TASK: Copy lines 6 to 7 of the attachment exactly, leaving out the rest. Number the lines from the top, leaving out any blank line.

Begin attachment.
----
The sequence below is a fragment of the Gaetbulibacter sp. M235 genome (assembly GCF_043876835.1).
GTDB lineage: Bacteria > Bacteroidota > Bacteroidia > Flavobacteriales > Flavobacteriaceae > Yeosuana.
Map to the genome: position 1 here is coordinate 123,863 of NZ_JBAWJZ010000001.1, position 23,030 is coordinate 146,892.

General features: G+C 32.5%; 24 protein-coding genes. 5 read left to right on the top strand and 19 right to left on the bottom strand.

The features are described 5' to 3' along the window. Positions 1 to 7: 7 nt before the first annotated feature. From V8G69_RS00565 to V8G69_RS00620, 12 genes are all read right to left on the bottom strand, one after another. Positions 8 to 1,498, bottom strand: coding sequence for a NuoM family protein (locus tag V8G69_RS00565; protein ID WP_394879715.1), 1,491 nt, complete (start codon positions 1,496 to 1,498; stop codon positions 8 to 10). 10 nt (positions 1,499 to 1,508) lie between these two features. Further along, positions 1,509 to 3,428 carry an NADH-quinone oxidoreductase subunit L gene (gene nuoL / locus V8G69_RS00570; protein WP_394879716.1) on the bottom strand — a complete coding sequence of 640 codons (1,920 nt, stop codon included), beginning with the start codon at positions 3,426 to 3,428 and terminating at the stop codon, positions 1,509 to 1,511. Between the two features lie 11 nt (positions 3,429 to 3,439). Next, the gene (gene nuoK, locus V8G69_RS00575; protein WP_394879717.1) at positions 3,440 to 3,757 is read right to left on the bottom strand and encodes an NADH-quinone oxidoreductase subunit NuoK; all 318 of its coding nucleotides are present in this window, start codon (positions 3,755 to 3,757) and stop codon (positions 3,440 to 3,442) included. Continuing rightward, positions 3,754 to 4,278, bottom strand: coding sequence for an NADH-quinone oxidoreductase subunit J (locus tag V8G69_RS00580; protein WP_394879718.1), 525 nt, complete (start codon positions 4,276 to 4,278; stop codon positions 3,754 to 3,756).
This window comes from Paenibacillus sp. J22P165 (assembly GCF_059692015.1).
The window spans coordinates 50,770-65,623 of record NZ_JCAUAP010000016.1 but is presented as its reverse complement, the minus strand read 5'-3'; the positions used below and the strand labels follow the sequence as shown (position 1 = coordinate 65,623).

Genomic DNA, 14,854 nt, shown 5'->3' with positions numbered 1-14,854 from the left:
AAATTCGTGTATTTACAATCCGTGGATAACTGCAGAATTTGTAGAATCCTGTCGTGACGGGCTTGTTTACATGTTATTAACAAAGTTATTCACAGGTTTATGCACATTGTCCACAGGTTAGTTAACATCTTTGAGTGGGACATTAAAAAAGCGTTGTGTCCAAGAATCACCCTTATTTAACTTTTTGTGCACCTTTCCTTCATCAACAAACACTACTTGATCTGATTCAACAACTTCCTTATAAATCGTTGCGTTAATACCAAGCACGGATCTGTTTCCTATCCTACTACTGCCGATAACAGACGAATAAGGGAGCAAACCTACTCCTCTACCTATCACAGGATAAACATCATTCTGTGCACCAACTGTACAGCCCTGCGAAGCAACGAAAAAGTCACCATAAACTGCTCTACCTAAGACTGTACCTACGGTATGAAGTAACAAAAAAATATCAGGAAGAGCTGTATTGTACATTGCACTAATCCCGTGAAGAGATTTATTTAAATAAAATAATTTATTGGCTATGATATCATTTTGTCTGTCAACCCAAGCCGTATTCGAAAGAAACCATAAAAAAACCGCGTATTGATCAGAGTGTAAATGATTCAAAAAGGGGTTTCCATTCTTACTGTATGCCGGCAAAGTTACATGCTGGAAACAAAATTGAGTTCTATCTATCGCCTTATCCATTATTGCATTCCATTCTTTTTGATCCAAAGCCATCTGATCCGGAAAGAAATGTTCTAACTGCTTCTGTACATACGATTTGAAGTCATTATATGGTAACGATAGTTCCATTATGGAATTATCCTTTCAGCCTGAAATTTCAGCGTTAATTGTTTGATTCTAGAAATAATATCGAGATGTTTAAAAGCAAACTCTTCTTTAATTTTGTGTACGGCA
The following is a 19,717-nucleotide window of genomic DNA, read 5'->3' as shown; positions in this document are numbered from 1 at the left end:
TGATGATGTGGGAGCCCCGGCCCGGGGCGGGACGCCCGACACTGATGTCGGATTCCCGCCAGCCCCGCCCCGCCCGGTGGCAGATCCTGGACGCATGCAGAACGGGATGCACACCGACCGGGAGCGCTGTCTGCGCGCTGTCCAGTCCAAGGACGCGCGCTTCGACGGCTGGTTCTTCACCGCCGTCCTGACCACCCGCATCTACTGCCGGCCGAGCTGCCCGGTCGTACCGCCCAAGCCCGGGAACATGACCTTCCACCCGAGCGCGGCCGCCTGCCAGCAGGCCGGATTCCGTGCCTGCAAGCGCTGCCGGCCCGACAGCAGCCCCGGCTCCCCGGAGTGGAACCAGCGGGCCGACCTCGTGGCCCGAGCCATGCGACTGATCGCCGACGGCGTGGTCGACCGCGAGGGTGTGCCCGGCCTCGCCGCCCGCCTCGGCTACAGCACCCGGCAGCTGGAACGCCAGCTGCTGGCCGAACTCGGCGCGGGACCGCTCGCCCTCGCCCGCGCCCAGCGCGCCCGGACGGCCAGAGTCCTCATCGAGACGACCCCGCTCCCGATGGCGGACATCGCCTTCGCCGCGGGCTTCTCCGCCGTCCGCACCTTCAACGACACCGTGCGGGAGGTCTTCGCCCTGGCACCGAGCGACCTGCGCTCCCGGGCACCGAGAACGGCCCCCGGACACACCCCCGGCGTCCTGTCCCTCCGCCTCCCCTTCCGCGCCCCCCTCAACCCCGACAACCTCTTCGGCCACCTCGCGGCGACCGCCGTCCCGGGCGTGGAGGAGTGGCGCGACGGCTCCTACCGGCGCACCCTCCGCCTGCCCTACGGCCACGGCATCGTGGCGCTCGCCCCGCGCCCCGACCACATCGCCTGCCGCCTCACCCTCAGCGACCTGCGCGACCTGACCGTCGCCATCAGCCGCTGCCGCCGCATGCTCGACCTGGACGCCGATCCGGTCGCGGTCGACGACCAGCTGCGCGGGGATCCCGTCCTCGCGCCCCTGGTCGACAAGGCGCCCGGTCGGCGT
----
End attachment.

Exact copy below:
This window comes from Paenibacillus sp. J22P165 (assembly GCF_059692015.1).
The window spans coordinates 50,770-65,623 of record NZ_JCAUAP010000016.1 but is presented as its reverse complement, the minus strand read 5'-3'; the positions used below and the strand labels follow the sequence as shown (position 1 = coordinate 65,623).